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Lacan and the “Sophist” – Indications of the Logic of the Subject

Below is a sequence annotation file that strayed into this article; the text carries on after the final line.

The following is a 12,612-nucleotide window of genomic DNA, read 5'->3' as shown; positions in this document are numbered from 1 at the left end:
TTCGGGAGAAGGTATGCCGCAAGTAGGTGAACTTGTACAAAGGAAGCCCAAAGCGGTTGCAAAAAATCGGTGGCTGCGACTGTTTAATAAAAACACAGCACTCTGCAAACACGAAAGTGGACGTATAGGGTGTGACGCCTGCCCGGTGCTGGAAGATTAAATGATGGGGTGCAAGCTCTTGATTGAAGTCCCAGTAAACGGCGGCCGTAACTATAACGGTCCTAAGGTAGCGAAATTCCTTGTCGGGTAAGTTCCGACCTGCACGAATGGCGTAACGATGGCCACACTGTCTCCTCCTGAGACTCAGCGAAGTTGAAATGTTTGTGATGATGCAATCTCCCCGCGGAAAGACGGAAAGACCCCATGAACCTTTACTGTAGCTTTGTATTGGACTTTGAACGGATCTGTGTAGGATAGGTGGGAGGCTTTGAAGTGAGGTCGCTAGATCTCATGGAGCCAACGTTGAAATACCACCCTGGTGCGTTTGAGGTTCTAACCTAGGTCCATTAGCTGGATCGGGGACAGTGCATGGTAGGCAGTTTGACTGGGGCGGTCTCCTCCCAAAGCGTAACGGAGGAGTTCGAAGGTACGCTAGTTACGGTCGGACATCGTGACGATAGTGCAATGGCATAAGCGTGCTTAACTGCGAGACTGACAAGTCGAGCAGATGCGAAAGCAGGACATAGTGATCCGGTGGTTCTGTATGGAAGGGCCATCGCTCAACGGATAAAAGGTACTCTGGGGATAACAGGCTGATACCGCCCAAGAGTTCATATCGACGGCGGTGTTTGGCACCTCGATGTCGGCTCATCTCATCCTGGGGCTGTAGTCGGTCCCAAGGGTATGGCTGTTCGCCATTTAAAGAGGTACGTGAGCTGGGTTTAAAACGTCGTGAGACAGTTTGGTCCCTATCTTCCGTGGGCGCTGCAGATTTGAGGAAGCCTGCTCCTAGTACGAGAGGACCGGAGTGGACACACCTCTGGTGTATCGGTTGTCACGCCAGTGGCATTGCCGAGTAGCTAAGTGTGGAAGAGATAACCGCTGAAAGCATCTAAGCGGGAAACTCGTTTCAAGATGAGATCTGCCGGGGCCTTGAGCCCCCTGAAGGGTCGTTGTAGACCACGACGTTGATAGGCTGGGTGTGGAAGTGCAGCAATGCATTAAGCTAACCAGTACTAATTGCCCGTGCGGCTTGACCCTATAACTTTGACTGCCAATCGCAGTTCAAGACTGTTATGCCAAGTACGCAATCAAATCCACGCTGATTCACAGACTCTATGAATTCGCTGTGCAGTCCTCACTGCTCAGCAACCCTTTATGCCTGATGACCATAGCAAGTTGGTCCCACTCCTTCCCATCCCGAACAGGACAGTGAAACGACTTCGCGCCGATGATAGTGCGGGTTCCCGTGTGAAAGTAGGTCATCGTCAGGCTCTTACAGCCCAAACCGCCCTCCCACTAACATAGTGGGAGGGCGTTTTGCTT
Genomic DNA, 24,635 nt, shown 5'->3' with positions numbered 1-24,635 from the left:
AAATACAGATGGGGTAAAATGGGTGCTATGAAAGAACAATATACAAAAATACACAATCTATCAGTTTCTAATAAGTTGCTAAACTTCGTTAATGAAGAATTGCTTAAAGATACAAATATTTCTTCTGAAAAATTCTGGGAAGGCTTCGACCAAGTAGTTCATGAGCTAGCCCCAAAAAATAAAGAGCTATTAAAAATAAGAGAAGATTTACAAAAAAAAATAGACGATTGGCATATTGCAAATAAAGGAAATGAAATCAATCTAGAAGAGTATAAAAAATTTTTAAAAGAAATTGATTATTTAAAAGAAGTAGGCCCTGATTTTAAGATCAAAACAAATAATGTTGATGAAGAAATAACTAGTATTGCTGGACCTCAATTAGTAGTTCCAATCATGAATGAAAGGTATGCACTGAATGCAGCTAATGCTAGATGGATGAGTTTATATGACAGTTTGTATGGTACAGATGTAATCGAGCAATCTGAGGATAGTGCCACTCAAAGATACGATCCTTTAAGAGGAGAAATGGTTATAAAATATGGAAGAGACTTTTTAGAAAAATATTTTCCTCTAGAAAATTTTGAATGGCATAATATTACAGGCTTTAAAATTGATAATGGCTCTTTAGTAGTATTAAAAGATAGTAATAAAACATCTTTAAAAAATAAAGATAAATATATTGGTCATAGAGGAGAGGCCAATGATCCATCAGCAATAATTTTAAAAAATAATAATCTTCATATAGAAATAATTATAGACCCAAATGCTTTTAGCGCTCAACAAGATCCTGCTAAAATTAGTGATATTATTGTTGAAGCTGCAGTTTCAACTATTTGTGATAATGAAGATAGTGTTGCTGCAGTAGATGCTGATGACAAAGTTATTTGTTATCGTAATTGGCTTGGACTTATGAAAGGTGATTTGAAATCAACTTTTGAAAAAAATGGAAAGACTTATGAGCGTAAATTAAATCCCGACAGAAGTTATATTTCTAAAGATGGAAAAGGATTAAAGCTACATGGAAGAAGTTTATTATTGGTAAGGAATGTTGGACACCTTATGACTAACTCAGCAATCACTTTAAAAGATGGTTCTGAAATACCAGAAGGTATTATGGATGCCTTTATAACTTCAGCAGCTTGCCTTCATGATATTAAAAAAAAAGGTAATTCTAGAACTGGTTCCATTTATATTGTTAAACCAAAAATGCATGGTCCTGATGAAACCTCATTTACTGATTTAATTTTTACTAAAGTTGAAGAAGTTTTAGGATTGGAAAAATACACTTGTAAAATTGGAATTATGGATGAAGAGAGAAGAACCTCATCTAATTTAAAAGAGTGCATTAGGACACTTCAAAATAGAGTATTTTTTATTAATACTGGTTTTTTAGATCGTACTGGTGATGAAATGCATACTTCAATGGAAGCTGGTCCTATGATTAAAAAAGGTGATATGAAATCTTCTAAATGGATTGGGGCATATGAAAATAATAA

In the Seminar Crucial Problems for Psychoanalysis Lacan suggests that the logical conditions for the subsistence of the subject are indicated in Plato’s Sophist. Lacan argues that the same conditions are necessary for there to be a signifier orientated with respect to another signifier as for there to be a subject. This amounts to saying that the subject is the effect of signifiers. This article sketches the conditions Lacan indicates as necessary for the operation of signifiers. This amounts to an account of the conditions for a logic. The article deals mostly with the implications of the discussion of being and not-being in Plato’s Sophist. A new status for not-being is established in the face of arguments proposed by the sophist and seemingly supported by Parmenides. Before the Sophist being and not-being were thought as contraries. Not-being by this account is problematic and ultimately unspeakable. Therefore, Parmenides could prohibit research into not-being. Plato’s dialogue situates not-being in the logical realm and suggests a relation between being and not-being which is marked by otherness and introduces a function of negation which allows what is not present to be presented. Lacan refers to the Sophist because something of the logical status of the subject, in so far as it is the effect of the operation of signifiers (in other words, the logic of the signifier), “overlaps” with the status of not-being established in Plato’s text.

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